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Coventry City Council (17 011 910)

Category : Environment and regulation > Refuse and recycling

Decision : Upheld

Decision date : 23 Mar 2018

The Ombudsman's final decision:

Summary: It was fault by the Council that it missed several of Mr X’s household waste collections from July to September 2017. This caused Mr X time and trouble requiring a remedy.

The complaint

  1. Mr X complains the Council:
      1. has failed to regularly collect his household waste;
      2. will not allow him to report missed bin collections online.
  2. Mr X says in the three months after he moved in to the new-build property in July 2017, the Council only collected his rubbish three times. On the date he complained to the Ombudsman, the Council had not collected his rubbish during the previous five weeks. Mr X says his food waste bin regularly has maggots and he is having to collect other rubbish in his garden. Mr X says the Council’s online system will not allow him to report missed collections since a new bin collection scheme came in.
  3. Mr X wants the Council to collect his bin every week, or give him another way to get rid of his rubbish.

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The Ombudsman’s role and powers

  1. We investigate complaints about ‘maladministration’ and ‘service failure’. In this statement, I have used the word fault to refer to these. We must also consider whether any fault has had an adverse impact on the person making the complaint. I refer to this as ‘injustice’. If there has been fault which has caused an injustice, we may suggest a remedy. (Local Government Act 1974, sections 26(1) and 26A(1), as amended)
  2. If we are satisfied with a council’s actions or proposed actions, we can complete our investigation and issue a decision statement. (Local Government Act 1974, section 30(1B) and 34H(i), as amended)

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How I considered this complaint

  1. As part of the investigation, I have:
    • considered the complaint and the documents provided by Mr X;
    • made enquiries of the Council and considered the comments and documents the Council provided;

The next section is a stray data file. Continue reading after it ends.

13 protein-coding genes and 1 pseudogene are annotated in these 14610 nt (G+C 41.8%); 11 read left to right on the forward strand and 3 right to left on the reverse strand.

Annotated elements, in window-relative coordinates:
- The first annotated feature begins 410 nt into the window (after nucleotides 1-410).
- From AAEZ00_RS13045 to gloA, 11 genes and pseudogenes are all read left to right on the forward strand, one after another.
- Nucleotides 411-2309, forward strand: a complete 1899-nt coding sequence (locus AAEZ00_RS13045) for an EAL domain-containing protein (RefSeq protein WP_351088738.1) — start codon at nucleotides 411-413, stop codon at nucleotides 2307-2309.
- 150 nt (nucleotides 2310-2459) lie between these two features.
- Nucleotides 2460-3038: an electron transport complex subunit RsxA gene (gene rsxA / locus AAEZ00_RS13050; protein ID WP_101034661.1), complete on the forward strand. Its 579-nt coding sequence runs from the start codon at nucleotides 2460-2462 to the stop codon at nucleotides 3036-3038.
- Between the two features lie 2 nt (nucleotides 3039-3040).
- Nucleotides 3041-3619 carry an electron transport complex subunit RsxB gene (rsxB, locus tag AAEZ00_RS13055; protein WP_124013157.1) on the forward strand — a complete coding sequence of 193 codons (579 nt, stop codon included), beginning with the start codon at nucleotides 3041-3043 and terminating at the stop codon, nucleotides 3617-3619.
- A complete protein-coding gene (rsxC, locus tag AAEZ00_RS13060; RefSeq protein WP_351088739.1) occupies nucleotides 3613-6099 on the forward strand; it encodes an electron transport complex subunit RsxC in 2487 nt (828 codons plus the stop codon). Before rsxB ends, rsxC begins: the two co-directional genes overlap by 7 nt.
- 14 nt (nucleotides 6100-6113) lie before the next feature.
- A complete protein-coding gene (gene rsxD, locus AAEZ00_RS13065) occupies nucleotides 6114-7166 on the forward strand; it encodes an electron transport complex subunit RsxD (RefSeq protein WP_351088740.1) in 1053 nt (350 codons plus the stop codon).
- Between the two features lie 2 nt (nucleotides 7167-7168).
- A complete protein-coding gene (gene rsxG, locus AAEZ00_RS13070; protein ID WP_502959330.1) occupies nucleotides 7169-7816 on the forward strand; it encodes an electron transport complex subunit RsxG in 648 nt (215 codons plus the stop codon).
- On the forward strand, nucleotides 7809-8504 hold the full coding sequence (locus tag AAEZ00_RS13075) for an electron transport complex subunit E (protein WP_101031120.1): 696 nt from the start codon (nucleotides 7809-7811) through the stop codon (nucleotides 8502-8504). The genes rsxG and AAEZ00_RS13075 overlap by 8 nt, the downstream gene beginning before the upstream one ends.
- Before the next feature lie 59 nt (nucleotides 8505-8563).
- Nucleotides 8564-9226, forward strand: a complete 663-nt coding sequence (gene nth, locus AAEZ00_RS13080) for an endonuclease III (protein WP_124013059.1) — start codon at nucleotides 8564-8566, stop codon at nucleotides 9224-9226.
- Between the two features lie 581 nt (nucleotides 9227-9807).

• discussed the issues with Mr X;
    • issued a draft decision, inviting replies from Mr X and the Council, and considered replies received.

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What I found

  1. Councils have a statutory duty to have systems in place for the collection of waste from residents’ homes in their areas. Mr X’s complaint is that the Council failed to collect his household waste on several occasions between July and September 2017.
  2. In response to Mr X’s complaint about missed bin collections, and to my enquiries, the Council says:
    • the missed collections have been due to the roads being blocked by building machinery, deliveries of construction materials and workers’ parked vehicles. This has often prevented the bin lorries getting past to make the collections.
    • officers visited Mr X’s road to see if they could organise a ‘pull location’. This is a place where residents could put their bins on collection day which the bin lorry could definitely reach. Due to the amount of traffic in the area and the winding nature of the roads, the Council could not identify a safe location.
    • if staff miss a collection, they have endeavoured to send a crew back later in the week. Problems with the bin collection service’s capacity has meant return visits have not been possible until Saturdays. By then the number of cars on the road has increased because of residents’ parking at the weekends.
    • officers have been working with the property developer to try to make sure the road is clear enough for the bin lorry to get through.

Missed collections

  1. The Council has sent a record of missed domestic waste collections on Mr X’s street due to problems with bin lorry access. One incident is undated. One happened in the first week of June, then two in mid-July, and two more in early and late August. The record then ends. This information tallies with and supports Mr X’s reports of missed collections in July and August 2017 which triggered his complaint to the Council.